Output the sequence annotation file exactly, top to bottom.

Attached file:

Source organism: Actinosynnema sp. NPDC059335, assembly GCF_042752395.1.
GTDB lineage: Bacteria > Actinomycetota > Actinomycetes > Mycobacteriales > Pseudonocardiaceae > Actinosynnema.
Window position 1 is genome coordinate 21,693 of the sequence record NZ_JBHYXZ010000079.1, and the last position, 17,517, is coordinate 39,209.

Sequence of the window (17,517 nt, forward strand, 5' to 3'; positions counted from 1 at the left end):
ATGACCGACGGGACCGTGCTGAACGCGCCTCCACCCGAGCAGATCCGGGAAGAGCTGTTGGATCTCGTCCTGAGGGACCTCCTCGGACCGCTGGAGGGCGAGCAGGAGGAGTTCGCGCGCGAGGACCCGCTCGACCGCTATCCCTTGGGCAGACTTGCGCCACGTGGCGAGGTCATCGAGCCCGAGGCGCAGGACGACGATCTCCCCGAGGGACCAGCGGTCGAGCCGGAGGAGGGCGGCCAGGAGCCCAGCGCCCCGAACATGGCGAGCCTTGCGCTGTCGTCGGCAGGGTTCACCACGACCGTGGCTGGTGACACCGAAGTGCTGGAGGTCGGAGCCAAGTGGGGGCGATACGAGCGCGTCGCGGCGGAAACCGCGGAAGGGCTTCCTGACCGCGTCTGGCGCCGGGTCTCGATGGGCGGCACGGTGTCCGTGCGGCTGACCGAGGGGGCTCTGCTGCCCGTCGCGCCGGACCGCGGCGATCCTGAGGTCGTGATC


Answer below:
Source organism: Actinosynnema sp. NPDC059335, assembly GCF_042752395.1.
GTDB lineage: Bacteria > Actinomycetota > Actinomycetes > Mycobacteriales > Pseudonocardiaceae > Actinosynnema.
Window position 1 is genome coordinate 21,693 of the sequence record NZ_JBHYXZ010000079.1, and the last position, 17,517, is coordinate 39,209.

Sequence of the window (17,517 nt, forward strand, 5' to 3'; positions counted from 1 at the left end):
ATGACCGACGGGACCGTGCTGAACGCGCCTCCACCCGAGCAGATCCGGGAAGAGCTGTTGGATCTCGTCCTGAGGGACCTCCTCGGACCGCTGGAGGGCGAGCAGGAGGAGTTCGCGCGCGAGGACCCGCTCGACCGCTATCCCTTGGGCAGACTTGCGCCACGTGGCGAGGTCATCGAGCCCGAGGCGCAGGACGACGATCTCCCCGAGGGACCAGCGGTCGAGCCGGAGGAGGGCGGCCAGGAGCCCAGCGCCCCGAACATGGCGAGCCTTGCGCTGTCGTCGGCAGGGTTCACCACGACCGTGGCTGGTGACACCGAAGTGCTGGAGGTCGGAGCCAAGTGGGGGCGATACGAGCGCGTCGCGGCGGAAACCGCGGAAGGGCTTCCTGACCGCGTCTGGCGCCGGGTCTCGATGGGCGGCACGGTGTCCGTGCGGCTGACCGAGGGGGCTCTGCTGCCCGTCGCGCCGGACCGCGGCGATCCTGAGGTCGTGATC